I decided to read something by Graham Greene, in response to Simon Savidge's Greene for Gran month. But my reading has somehow got very unfocused at the moment -- I keep picking things up and putting them down again, and can't seem to find exactly what I want to read. Luckily I found on the bookshelf a large compendium volume of some of GG's novels, which I'd bought in a French market a year or so ago. But unluckily, I couldn't bring myself to decide which one I fancied. So I picked The Third Man, mainly because it was the shortest.
In actual fact, though, The Third Man is not a novel at all. Of course, as I'm sure everyone knows, it is a very famous film noir starring the wonderful Orson Welles, whose picture I couldn't resist putting on here. According to Wikipedia, 'Before writing the screenplay, Graham Greene worked out the atmosphere, characterization and mood of the story by writing a novella', which was not originally intended for publication. However, the plot of the novella differs in some respects from the film as it was made -- not that that needs to trouble us, so I'm not going to say any more about it.
The story is set in post-war Vienna, which might make an interesting comparison with The Exiles Return, which I reviewed about a month ago. But the Vienna portrayed here is very different from the rather quietly sad city of Elizabeth de Waal's novel. Here we have a city full of suspicion and fear, where crime is rife and nobody feels safe. As the novel begins, Holly Martin, a writer of pulp fiction, arrives in the city, having been invited by his old friend Harry Lime, who has offered him a job. But he is told at once that Lime is dead, a result of a street accident. Suspicious of the circumstances, he visits Lime's girlfriend Anna and later discovers from the porter at Lime's apartment building that the body was carried into the building by three men, not the two men claimed by the police. Who was the third man? Martin attempts to discover, but soon finds himself on the wrong side of the law, having disregarded the advice of the police to leave the city. He does, in the end, uncover the facts of the case, though in the process he learns that Lime was involved in extremely dubious activities. He also falls in love with Anna, but may or may not end up with her at the end -- the novel seems to suggest he does, but the film doesn't. Either way, the ending is superb, with a lot of racing around the sewers of Vienna and plenty of shooting.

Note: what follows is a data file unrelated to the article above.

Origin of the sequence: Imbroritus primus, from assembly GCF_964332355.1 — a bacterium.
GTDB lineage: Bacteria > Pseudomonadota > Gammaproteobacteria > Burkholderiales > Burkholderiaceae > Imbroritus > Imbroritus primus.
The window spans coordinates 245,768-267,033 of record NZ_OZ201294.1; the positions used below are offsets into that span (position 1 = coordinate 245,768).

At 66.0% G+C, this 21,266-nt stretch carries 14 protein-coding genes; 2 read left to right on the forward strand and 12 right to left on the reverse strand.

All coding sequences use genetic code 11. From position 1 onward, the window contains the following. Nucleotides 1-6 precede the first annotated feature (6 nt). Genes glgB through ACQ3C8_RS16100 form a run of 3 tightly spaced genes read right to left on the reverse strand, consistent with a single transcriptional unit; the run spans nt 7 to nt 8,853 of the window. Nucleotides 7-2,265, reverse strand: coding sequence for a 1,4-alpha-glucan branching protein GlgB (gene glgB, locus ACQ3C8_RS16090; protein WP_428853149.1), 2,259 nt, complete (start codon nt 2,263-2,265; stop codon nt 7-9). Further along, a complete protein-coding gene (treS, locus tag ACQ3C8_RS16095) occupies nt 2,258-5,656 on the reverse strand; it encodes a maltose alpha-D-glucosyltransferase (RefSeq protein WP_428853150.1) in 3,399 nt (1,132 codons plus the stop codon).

This is obviously a cracking story, though one that's impossible for anyone who has seen the movie to read without visualising that brilliant piece of film-making, or hearing the Harry Lime Theme as a constant musical background. I did find the narrative method a little odd, though. The story here is narrated by Major Calloway, a British Army police officer stationed in Vienna, which seemed rather odd and confusing to me, especially as Calloway describes incidents that happened to Martin which he could not possibly have witnessed. This leads to a great deal of stuff like "Martin told me later that...", and I wondered why Greene had chosen to do it like that, especially as this doesn't happen in the film.
All that being said, though, it was a really enjoyable read, and perhaps would make a good introduction to anyone who wants to dip a toe into Greene without committing to a longer novel. As for me, I'm going to have a go at a longer one myself if I can decide which one and manage to concentrate long enough to finish it.